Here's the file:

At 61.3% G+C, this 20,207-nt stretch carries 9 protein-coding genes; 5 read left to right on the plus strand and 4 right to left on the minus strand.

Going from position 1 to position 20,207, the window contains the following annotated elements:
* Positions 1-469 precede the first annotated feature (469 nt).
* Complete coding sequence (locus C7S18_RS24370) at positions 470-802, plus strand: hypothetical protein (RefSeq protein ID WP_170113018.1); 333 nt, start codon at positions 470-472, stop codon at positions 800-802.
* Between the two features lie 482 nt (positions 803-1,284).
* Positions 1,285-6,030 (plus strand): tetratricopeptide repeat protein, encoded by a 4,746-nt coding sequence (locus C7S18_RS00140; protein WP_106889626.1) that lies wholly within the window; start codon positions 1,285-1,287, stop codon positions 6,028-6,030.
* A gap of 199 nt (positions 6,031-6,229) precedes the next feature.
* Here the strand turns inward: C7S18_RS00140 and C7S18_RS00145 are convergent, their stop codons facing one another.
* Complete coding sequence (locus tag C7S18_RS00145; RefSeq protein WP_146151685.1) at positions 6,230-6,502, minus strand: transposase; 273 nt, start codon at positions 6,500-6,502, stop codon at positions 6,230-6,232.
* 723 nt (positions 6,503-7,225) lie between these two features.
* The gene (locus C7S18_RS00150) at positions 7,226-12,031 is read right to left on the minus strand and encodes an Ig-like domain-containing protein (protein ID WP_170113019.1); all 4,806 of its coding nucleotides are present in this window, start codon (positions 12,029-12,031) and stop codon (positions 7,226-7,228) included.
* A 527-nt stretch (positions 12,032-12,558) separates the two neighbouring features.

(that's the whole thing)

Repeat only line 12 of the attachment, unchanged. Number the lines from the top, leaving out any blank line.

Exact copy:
* A 527-nt stretch (positions 12,032-12,558) separates the two neighbouring features.